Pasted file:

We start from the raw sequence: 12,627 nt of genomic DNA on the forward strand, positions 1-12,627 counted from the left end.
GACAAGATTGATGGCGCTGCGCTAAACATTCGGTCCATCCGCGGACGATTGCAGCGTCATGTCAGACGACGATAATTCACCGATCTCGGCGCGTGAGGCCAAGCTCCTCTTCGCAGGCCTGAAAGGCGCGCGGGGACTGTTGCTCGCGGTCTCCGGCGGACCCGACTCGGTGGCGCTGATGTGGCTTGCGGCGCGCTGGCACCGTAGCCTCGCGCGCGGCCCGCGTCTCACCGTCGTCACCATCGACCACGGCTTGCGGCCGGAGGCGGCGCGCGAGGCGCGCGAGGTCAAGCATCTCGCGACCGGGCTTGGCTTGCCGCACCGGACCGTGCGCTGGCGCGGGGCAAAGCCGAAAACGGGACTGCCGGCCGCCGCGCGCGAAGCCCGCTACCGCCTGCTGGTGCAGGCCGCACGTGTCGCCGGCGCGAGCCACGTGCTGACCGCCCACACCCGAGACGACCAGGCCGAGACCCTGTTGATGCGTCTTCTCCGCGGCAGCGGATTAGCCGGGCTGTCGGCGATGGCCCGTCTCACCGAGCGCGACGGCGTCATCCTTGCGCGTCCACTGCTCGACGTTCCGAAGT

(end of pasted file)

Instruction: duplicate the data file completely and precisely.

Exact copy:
We start from the raw sequence: 12,627 nt of genomic DNA on the forward strand, positions 1-12,627 counted from the left end.
GACAAGATTGATGGCGCTGCGCTAAACATTCGGTCCATCCGCGGACGATTGCAGCGTCATGTCAGACGACGATAATTCACCGATCTCGGCGCGTGAGGCCAAGCTCCTCTTCGCAGGCCTGAAAGGCGCGCGGGGACTGTTGCTCGCGGTCTCCGGCGGACCCGACTCGGTGGCGCTGATGTGGCTTGCGGCGCGCTGGCACCGTAGCCTCGCGCGCGGCCCGCGTCTCACCGTCGTCACCATCGACCACGGCTTGCGGCCGGAGGCGGCGCGCGAGGCGCGCGAGGTCAAGCATCTCGCGACCGGGCTTGGCTTGCCGCACCGGACCGTGCGCTGGCGCGGGGCAAAGCCGAAAACGGGACTGCCGGCCGCCGCGCGCGAAGCCCGCTACCGCCTGCTGGTGCAGGCCGCACGTGTCGCCGGCGCGAGCCACGTGCTGACCGCCCACACCCGAGACGACCAGGCCGAGACCCTGTTGATGCGTCTTCTCCGCGGCAGCGGATTAGCCGGGCTGTCGGCGATGGCCCGTCTCACCGAGCGCGACGGCGTCATCCTTGCGCGTCCACTGCTCGACGTTCCGAAGT